SEG 37 (1987): 1469 C
CIIP III (2014): 2315 (ph.)
Findspot: In the mosaic floor of the hall abutting the north side of the church.
Pres. loc.: IAA inv. no. 1957-1347/2 (damaged).
A long mosaic inscription. Its two lines (marked A and B for the sake of convenience) ran along the eastern border of the floor’s westernmost carpet: a geometrical panel enclosing at its center a large cross in a round medallion, with Inscription no. 4 arranged between its arms. Another large cross, flanked by two birds, surmounts the inscription. A rectangular frame of black and orange tesserae, 430×45 cm, encloses the text, and a similar line separates the two lines of script. The south end of the frame is broken, but an old photograph, taken at the time of the discovery, shows the remains of the frame on the right-hand side and proves that no letters were lost. The characters, in black tesserae, are square, except for the omicron, which is mostly round, and a phi in l. 1. The letters in line A are mostly of equal height, 9–10 cm, but several of the iotas and omicrons, as well as an omega, are smaller (down to 6 cm) and floating above the line. In the abbreviated word ἁγιωτ(άτου), the tau is small and overhanging the omega. In line B, the height of the characters is less regular. Stigma is used to mark abbreviations, as well as a small horizontal stroke above the last letter, ypsilon, of the truncated ἔτου(ς) at the end of line A. The numerals are also marked with an overhanging horizontal stroke. Each line begins with a Greek cross, and in the name Ἀντωνίου in line A the last ypsilon is cut across by a horizontal line so that it appears monogrammed with a cross.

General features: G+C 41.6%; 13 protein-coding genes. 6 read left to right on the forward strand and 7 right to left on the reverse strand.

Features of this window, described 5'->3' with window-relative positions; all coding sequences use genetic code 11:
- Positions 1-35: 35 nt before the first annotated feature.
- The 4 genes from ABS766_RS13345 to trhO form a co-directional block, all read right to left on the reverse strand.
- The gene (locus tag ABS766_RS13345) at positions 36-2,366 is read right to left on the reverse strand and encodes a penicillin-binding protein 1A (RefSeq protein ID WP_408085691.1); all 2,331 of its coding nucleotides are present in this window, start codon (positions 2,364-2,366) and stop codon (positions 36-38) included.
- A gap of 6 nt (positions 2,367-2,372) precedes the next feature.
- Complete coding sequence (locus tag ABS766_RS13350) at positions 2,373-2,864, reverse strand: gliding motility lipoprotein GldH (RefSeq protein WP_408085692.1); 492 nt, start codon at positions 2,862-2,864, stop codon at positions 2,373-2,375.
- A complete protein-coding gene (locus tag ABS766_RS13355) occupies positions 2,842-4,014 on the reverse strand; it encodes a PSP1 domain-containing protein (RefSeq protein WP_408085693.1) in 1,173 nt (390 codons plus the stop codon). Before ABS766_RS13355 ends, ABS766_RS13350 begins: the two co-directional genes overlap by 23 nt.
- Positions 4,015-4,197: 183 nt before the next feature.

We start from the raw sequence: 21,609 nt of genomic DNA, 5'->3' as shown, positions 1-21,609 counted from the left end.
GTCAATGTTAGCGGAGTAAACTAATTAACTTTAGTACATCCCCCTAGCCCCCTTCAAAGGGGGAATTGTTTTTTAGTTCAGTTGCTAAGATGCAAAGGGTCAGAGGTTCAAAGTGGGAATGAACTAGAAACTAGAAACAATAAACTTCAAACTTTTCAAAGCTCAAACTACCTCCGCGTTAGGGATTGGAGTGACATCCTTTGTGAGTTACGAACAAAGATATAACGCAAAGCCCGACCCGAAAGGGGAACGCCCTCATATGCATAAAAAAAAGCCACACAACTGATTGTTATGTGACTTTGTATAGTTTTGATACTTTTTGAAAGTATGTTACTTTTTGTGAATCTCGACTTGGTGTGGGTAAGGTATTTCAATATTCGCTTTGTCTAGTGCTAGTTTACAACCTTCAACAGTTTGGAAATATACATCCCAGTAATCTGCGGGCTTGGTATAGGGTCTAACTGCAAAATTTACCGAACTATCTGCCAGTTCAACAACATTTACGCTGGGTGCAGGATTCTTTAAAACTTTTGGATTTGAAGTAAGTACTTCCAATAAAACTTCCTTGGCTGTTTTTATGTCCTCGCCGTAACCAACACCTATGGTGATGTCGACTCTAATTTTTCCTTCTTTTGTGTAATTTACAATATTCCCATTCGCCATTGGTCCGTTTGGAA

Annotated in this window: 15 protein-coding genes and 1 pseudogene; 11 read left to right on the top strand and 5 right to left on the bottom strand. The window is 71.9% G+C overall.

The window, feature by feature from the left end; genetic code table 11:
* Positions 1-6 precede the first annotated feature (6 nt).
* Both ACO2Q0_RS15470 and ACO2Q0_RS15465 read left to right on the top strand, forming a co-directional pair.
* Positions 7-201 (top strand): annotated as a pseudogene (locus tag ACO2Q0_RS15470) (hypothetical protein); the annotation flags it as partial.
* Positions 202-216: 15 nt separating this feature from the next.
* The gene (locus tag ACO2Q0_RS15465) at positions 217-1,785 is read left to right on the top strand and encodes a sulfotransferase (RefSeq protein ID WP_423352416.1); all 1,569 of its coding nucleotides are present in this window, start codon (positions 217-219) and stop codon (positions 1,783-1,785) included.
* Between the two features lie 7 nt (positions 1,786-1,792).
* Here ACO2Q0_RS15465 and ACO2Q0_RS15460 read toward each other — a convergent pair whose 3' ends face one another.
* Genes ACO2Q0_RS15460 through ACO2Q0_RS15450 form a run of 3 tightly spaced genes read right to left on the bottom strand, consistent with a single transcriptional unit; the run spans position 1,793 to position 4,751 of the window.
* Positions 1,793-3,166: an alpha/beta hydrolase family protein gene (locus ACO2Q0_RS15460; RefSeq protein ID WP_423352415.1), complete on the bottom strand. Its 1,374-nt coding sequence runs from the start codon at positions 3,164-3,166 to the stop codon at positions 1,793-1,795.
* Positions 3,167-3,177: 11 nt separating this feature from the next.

(a) ☩ Ἐπὶ τ(οῦ) θεοσεβ(εστάτου) καὶ ἁγιωτ(άτου) ἡμῶν ἐπισκ(όπου) Ἀντωνίου ἡ ψήφωσις ἐγένετο ιχ´ ἔτου(ς).
(b) ☩ Ἐπὶ τ(οῦ) θεοσεβ(εστάτου) πρεσβ(υτέρου) καὶ χωροεπισκ(όπου) Καλαποδίου καὶ Ἑρενίου τοῦ θεοσεβ(εστάτου) πρ(εσβυτέρου).
(a) Under the most God-fearing and most holy Antonius our bishop the mosaic was made in year 610.
(b) Under the most God-fearing priest and chorepiscopus Calapodius and Herennius the most God-fearing priest.
Year 610, according to the era of Ascalon, corresponds to 506/7 CE.
(For a discussion on the importance of the inscription to the dating and development of the church, see Di Segni 2019).
Dated building inscription mentioning clergy, in the mosaic floor of the hall abutting the north side of the church, 506/7.